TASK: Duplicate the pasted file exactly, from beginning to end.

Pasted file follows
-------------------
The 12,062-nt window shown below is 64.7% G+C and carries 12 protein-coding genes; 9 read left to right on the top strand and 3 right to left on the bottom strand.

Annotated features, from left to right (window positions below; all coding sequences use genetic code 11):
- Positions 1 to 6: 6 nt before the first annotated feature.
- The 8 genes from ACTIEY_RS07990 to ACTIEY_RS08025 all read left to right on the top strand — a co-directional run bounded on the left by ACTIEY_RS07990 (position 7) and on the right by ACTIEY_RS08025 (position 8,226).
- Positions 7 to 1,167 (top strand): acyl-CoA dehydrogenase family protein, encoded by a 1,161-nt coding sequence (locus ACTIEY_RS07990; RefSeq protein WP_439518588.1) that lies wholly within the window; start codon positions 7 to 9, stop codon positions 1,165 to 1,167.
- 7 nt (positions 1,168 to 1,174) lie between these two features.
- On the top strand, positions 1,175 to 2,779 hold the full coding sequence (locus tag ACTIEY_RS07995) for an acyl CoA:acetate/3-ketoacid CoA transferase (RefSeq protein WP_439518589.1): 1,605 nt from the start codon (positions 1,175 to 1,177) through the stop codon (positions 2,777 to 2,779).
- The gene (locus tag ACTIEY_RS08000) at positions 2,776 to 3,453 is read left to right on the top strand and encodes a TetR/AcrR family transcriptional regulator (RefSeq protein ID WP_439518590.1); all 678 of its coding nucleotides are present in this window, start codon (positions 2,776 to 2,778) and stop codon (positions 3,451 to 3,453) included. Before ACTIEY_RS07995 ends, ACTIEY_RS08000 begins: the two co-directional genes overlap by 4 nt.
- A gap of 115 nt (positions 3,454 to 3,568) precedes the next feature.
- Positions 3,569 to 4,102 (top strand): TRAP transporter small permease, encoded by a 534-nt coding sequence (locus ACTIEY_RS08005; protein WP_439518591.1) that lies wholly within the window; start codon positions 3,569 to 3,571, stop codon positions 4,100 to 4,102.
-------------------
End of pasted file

The 12,062-nt window shown below is 64.7% G+C and carries 12 protein-coding genes; 9 read left to right on the top strand and 3 right to left on the bottom strand.

Annotated features, from left to right (window positions below; all coding sequences use genetic code 11):
- Positions 1 to 6: 6 nt before the first annotated feature.
- The 8 genes from ACTIEY_RS07990 to ACTIEY_RS08025 all read left to right on the top strand — a co-directional run bounded on the left by ACTIEY_RS07990 (position 7) and on the right by ACTIEY_RS08025 (position 8,226).
- Positions 7 to 1,167 (top strand): acyl-CoA dehydrogenase family protein, encoded by a 1,161-nt coding sequence (locus ACTIEY_RS07990; RefSeq protein WP_439518588.1) that lies wholly within the window; start codon positions 7 to 9, stop codon positions 1,165 to 1,167.
- 7 nt (positions 1,168 to 1,174) lie between these two features.
- On the top strand, positions 1,175 to 2,779 hold the full coding sequence (locus tag ACTIEY_RS07995) for an acyl CoA:acetate/3-ketoacid CoA transferase (RefSeq protein WP_439518589.1): 1,605 nt from the start codon (positions 1,175 to 1,177) through the stop codon (positions 2,777 to 2,779).
- The gene (locus tag ACTIEY_RS08000) at positions 2,776 to 3,453 is read left to right on the top strand and encodes a TetR/AcrR family transcriptional regulator (RefSeq protein ID WP_439518590.1); all 678 of its coding nucleotides are present in this window, start codon (positions 2,776 to 2,778) and stop codon (positions 3,451 to 3,453) included. Before ACTIEY_RS07995 ends, ACTIEY_RS08000 begins: the two co-directional genes overlap by 4 nt.
- A gap of 115 nt (positions 3,454 to 3,568) precedes the next feature.
- Positions 3,569 to 4,102 (top strand): TRAP transporter small permease, encoded by a 534-nt coding sequence (locus ACTIEY_RS08005; protein WP_439518591.1) that lies wholly within the window; start codon positions 3,569 to 3,571, stop codon positions 4,100 to 4,102.